When our friends at TechSpark told us about the first Bristol Technology Festival, I made a snap decision to put on our own event. I wanted it to be an industry first in Bristol – bringing public sector tech innovation right to the front of the issues list. I get (and so do the other Mantosians) so fired up about making sure the work the tech community is doing to change the public services we rely on. I was compelled to make it happen, Field of Dreams (or, more likely for me, Wayne’s World 2) style. I’ll sum it up like this: industry firsts feel really good, once you’ve got them out there, but I shan’t lie, the build-up to them is tense! If you follow Mantis you’ll know that the event was very successful with an over-subscribed audience, a venerable panel of really, genuinely interesting public servants, business leaders and technologists. The discussion took in citizen need and engagement, procurement, frameworks and financing, regulation and social policy, and thankfully, not an ounce of political opinion. We NEARLY got away with not mentioning Brexit. We ran over by an hour, and the audience was full of questions. New contacts were made. We, as you’d expect, also made a few new connections with companies we’d love to work with. I thought, rather than focus on how wonderful our event was, it’d be more useful to pass on learnings. Why was it so successful?
- I didn’t have a set idea of my ideal panel. I treated the creation of the panel like a choose your own adventure game, using my contacts and my research to find folks that were connected by industry, but from different corners of it. My belief is that if you try and create a panel around one specific person or point of view, it won’t go as you plan it.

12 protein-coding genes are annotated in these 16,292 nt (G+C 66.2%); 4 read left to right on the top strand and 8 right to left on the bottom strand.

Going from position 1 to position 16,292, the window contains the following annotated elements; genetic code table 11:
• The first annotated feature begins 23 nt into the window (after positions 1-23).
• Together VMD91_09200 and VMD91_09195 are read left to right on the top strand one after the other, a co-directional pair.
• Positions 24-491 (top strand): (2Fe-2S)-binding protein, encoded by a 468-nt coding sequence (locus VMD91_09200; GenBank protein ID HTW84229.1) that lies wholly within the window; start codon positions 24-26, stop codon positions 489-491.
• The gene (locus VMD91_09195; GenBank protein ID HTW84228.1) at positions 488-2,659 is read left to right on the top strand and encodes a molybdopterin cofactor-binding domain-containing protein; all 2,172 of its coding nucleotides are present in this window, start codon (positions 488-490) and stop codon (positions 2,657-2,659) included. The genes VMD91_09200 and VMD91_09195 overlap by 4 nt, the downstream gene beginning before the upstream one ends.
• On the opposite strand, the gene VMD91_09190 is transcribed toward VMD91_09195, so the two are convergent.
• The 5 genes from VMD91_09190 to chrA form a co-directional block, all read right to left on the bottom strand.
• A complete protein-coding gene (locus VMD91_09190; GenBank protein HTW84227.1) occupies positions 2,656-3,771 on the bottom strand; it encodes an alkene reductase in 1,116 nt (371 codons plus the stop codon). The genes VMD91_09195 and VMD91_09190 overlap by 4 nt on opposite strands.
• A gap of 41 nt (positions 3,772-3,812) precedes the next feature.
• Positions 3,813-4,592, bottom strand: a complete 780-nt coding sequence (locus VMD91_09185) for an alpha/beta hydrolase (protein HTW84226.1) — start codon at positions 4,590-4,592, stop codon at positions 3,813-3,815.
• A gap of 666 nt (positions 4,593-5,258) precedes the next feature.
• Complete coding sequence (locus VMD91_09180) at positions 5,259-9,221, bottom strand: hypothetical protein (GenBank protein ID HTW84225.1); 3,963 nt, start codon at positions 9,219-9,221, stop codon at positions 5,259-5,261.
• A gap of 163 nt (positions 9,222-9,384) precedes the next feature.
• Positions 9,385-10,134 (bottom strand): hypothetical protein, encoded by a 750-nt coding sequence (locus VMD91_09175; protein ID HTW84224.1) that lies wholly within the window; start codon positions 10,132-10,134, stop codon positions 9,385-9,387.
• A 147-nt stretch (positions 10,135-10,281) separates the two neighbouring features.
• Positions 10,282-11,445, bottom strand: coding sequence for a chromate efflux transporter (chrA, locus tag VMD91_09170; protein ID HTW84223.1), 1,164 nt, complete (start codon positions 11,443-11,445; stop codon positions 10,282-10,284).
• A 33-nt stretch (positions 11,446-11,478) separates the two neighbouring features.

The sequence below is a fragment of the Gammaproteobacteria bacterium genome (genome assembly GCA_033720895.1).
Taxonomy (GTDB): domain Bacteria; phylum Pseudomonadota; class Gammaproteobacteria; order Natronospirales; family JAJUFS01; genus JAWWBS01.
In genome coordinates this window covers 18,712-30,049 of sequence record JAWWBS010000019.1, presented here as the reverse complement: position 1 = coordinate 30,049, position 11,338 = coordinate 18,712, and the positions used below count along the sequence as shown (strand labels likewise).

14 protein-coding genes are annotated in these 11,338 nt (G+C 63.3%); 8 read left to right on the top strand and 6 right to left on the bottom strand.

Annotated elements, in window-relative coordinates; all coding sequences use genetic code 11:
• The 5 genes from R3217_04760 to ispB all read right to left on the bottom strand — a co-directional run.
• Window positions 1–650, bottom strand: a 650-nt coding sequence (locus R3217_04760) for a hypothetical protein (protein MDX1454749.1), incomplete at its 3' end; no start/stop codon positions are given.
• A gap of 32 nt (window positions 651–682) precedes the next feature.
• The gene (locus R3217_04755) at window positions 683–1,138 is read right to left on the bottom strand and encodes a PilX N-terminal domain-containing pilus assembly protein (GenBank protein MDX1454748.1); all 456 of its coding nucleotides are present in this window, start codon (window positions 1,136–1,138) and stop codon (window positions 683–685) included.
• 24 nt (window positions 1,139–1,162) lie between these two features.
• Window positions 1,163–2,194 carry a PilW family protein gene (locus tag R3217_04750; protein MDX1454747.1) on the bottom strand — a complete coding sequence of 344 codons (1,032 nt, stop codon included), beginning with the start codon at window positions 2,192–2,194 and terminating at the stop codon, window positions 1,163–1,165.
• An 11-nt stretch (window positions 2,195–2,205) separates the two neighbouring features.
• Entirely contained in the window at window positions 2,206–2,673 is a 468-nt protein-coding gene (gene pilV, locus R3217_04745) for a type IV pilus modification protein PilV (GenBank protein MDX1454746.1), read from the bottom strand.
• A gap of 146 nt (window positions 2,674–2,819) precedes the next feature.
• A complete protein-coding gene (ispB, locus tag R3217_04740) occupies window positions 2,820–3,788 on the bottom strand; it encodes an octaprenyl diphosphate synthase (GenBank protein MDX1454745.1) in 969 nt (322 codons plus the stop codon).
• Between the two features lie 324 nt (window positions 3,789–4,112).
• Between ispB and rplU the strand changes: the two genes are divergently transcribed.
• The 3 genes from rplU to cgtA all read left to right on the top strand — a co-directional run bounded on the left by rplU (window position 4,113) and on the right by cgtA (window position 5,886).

- I asked each panellist for a starter question. One of my new favourite questions to ask in meetings is ‘what haven’t I asked you that I should have?’ and I didn’t want anybody leaving the floor without having a chance to say exactly what they came to.
- We stayed vendor neutral. This panel was about public sector technology innovation and Mantis’ part in growing awareness of the work being done in our sector. We also chose not to have clients on the panel either, but invited all of them to come and join us at the debate. Those that did found it very informative, and not being on display gave them the chance to ask the panel more searching questions.
- We made sure the format could work again. Mantis is a public sector technology PR firm with ambition and a really solid set of industry connections. I wanted this Bristol Technology Festival event to be not just an industry first for our local market in the South West, but something that will be as relevant and interesting in other areas. So, watch this space.
People, businesses and Government are investing in public sector technology innovation, both financially and emotionally, across the South West region. It was a privilege to bring the community together for the first time last month. See you next year.